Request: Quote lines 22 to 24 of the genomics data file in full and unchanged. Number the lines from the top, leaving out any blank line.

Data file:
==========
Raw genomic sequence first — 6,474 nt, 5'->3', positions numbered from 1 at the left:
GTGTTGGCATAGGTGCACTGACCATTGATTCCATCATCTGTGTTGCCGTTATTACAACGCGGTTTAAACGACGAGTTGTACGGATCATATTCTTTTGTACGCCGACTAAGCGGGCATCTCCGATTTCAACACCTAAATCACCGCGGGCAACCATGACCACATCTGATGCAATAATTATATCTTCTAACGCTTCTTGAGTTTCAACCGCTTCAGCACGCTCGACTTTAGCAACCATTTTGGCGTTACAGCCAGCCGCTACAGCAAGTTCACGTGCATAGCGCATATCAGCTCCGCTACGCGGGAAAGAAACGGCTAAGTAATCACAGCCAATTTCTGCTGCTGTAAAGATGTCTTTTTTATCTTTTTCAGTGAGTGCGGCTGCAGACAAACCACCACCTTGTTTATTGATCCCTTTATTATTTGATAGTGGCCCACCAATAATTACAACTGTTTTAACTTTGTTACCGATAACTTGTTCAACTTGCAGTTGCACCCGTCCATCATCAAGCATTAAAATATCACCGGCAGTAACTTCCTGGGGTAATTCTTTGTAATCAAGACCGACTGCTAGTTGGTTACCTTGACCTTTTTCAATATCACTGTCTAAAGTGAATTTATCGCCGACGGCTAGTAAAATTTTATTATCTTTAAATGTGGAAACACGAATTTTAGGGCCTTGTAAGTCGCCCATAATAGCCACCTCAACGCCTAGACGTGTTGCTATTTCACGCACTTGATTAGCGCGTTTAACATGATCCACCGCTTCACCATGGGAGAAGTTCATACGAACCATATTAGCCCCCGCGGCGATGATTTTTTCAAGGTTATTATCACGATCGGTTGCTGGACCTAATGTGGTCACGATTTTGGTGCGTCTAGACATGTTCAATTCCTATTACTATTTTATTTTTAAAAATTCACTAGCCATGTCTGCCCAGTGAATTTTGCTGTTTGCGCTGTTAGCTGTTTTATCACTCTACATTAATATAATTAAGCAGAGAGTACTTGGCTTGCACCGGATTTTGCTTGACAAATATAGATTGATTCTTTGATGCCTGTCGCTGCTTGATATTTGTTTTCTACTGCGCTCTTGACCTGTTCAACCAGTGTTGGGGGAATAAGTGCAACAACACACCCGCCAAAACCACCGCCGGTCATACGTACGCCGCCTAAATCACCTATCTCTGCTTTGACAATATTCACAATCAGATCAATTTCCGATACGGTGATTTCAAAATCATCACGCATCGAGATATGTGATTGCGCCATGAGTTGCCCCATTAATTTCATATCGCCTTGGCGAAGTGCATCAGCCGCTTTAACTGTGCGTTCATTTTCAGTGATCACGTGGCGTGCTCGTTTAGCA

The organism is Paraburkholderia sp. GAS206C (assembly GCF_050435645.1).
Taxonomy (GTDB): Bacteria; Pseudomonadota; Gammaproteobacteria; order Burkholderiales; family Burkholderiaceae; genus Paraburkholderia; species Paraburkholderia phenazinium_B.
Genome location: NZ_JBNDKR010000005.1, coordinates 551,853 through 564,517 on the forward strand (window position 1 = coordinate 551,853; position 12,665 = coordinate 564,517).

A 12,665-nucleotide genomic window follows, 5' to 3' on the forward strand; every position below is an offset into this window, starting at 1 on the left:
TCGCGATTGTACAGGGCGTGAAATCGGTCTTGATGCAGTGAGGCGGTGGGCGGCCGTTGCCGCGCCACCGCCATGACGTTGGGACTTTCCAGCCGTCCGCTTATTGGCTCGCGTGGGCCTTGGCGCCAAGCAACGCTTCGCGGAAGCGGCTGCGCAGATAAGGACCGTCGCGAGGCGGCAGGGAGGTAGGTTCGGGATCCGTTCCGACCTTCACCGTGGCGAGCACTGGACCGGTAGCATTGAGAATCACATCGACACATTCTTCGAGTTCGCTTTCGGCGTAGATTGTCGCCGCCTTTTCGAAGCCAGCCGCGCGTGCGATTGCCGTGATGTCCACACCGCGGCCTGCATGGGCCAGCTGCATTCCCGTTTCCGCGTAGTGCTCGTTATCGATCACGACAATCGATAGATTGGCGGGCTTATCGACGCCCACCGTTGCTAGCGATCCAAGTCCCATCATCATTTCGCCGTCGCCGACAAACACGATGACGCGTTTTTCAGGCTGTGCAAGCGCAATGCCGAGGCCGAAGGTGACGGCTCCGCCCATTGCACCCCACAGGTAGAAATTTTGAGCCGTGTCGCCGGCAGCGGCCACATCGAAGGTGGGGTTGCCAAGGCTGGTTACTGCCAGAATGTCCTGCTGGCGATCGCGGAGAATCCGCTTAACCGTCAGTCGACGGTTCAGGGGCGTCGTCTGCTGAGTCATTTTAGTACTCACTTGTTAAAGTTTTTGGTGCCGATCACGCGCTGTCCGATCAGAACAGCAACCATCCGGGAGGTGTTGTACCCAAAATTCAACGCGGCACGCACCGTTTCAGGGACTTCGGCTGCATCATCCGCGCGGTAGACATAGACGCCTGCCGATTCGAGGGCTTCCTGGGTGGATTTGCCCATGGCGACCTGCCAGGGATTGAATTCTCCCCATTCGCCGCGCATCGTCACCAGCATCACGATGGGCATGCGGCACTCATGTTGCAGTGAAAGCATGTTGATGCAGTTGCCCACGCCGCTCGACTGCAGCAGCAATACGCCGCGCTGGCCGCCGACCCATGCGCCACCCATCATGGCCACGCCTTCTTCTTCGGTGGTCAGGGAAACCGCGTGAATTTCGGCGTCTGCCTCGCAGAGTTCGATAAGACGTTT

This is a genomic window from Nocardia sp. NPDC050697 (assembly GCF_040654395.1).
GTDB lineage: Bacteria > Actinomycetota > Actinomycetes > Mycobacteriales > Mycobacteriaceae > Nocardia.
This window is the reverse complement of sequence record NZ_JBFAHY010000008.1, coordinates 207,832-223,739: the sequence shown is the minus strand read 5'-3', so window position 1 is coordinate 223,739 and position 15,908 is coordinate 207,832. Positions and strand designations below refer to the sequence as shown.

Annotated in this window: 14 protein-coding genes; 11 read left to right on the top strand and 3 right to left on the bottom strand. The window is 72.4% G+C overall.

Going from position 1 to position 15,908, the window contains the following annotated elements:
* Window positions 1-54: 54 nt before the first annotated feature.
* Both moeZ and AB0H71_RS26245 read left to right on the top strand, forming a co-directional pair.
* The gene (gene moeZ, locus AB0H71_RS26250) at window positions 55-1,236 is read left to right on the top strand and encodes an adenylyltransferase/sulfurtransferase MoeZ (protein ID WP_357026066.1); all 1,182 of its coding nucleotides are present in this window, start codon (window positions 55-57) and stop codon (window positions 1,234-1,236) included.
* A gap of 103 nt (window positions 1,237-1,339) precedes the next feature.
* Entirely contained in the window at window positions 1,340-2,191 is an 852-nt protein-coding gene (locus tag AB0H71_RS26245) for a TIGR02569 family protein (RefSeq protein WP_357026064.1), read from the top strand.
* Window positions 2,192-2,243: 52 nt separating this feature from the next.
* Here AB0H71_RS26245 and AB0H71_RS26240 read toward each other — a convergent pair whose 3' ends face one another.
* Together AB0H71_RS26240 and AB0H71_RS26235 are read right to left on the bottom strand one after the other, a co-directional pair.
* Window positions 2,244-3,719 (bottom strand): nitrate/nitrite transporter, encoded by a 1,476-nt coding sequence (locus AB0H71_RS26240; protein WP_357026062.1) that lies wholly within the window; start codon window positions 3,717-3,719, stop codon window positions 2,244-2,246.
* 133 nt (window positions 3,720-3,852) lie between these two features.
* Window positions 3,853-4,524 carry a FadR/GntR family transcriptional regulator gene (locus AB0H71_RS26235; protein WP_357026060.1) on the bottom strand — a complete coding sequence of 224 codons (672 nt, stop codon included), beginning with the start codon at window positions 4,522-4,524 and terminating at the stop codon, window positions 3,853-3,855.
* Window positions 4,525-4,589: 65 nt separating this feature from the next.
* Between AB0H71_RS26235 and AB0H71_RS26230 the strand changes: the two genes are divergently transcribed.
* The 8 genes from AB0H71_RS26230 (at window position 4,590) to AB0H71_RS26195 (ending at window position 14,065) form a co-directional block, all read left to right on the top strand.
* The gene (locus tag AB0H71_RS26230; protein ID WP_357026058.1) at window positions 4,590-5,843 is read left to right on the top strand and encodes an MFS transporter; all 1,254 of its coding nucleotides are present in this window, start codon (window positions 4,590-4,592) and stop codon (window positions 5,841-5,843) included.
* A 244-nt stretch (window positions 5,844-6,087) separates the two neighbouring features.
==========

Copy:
* 133 nt (window positions 3,720-3,852) lie between these two features.
* Window positions 3,853-4,524 carry a FadR/GntR family transcriptional regulator gene (locus AB0H71_RS26235; protein WP_357026060.1) on the bottom strand — a complete coding sequence of 224 codons (672 nt, stop codon included), beginning with the start codon at window positions 4,522-4,524 and terminating at the stop codon, window positions 3,853-3,855.
* Window positions 4,525-4,589: 65 nt separating this feature from the next.